More than a pilgrim less than a wife: Harry Bailly in Geoffrey Chaucer’s The Canterbury Tales

Yıldız N.

RumelİDE Journal of Language and Literature Studies, vol.25, pp.1140-1150, 2021 (Peer-Reviewed Journal)


Geoffrey Chaucer’s pilgrims in his monumental work The Canterbury Tales have been widely treated

by the scholars who produced copious articles and books on the countless matters focusing on each

pilgrim. Nevertheless, little attention has been paid to Harry Bailly, the striking innkeeper of the text.

Bailly guides a group of medieval people of different ranks to the shrine of Saint Thomas Becket in

Canterbury which introduces the reader to the greatest panorama of the medieval period. As the main

framework of the text, Bailly asks pilgrims to tell stories on their way to Canterbury. Bailly does not

tell a story himself; yet, he becomes so successful in handling of the disputes among the pilgrims and

putting all of them in order; and every time he has a say for the stories as well as the story tellers. He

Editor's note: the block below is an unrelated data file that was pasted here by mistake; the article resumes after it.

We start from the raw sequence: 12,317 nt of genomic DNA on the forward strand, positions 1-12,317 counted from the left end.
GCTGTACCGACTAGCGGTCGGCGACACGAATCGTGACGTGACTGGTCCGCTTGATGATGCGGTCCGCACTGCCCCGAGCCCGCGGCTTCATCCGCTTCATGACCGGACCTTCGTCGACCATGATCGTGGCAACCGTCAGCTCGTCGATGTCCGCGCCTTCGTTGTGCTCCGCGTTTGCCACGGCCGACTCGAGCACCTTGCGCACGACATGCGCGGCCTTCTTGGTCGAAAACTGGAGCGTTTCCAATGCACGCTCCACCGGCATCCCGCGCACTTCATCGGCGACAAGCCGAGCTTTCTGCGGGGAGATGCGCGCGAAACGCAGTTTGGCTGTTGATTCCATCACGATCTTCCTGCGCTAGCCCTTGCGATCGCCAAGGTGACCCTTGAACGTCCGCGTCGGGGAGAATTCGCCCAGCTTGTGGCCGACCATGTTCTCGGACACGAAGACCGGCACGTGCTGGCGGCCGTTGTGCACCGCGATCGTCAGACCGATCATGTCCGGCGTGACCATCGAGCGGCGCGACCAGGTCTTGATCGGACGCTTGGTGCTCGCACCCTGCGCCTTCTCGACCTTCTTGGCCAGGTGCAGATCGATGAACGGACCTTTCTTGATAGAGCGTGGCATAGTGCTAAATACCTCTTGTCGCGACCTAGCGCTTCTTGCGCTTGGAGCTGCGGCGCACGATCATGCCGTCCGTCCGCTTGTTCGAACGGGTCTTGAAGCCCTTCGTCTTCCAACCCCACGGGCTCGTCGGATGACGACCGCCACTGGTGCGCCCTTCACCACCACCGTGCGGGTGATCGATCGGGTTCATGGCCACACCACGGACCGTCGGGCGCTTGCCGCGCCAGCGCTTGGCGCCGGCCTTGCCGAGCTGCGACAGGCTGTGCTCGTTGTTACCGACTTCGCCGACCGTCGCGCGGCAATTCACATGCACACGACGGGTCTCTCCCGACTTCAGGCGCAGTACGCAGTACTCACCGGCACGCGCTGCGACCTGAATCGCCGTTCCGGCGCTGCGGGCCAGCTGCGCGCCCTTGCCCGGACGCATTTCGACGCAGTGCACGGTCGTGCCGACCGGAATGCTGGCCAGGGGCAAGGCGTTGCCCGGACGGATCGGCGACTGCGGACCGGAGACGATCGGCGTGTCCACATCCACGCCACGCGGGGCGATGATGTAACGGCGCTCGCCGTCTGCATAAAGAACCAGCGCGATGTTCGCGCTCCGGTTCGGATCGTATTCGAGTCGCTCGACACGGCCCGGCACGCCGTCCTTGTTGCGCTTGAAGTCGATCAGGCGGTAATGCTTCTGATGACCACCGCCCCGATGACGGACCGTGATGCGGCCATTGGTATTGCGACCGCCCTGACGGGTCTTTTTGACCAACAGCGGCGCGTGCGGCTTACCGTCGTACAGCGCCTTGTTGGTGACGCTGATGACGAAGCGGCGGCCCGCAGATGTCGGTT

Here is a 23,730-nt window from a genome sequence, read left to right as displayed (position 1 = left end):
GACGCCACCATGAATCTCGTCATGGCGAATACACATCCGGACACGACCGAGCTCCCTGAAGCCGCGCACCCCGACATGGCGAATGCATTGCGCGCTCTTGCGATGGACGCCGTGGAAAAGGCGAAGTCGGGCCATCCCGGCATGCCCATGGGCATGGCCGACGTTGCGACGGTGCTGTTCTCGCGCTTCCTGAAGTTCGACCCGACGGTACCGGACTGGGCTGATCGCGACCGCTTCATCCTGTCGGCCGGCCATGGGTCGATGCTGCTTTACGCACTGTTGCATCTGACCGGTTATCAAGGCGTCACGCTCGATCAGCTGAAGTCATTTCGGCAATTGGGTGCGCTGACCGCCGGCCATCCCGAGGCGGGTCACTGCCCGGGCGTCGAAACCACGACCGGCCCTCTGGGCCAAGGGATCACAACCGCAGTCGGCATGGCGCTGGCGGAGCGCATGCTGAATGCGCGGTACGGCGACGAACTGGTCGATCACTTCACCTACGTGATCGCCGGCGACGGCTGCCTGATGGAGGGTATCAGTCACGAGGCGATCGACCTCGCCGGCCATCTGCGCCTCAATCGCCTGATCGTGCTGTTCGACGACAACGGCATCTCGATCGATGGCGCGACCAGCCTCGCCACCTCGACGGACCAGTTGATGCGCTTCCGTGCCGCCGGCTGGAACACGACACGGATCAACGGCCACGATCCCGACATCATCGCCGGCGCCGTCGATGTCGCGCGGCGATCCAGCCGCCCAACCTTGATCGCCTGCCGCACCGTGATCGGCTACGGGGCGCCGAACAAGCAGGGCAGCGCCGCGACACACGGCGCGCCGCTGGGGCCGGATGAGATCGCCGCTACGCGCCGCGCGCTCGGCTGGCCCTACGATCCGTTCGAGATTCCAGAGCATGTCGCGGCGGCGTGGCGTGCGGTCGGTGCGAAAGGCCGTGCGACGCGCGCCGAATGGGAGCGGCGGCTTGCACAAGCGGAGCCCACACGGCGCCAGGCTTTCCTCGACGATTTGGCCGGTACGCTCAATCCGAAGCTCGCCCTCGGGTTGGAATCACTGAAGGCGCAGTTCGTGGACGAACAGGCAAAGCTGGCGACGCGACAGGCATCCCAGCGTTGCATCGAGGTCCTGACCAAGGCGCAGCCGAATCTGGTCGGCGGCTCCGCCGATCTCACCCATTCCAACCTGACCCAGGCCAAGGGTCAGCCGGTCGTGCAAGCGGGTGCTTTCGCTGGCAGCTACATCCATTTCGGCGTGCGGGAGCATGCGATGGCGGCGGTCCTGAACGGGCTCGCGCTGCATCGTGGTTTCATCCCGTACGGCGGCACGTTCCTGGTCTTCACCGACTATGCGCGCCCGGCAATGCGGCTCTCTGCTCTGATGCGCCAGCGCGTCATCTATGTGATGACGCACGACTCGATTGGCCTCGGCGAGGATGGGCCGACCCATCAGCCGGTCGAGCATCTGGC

is also very cautious about the traditional three estates order which constitutes the backbone of the

medieval society. The Canterbury Tales can be envisaged without any of its pilgrims, but not without

a Harry Bailly. He is the authoritative figure, and a know-it-all. Throughout the text, he performs

divergent roles as a host, a leader, a judge, a critic and a governor. Although his commanding position

is impeded by his domineering wife, taken as another Wife of Bath in the paper, Bailly occupies a

unique position as the maestro of the pilgrims. Accordingly, this paper aims to dwell on Harry Bailly

in the Canterbury Tales to present him as the inalienable yet neglected character of the masterpiece

of Geoffrey Chaucer.

Keywords: Geoffrey Chaucer, the Canterbury Tales, medieval period, Harry Bailly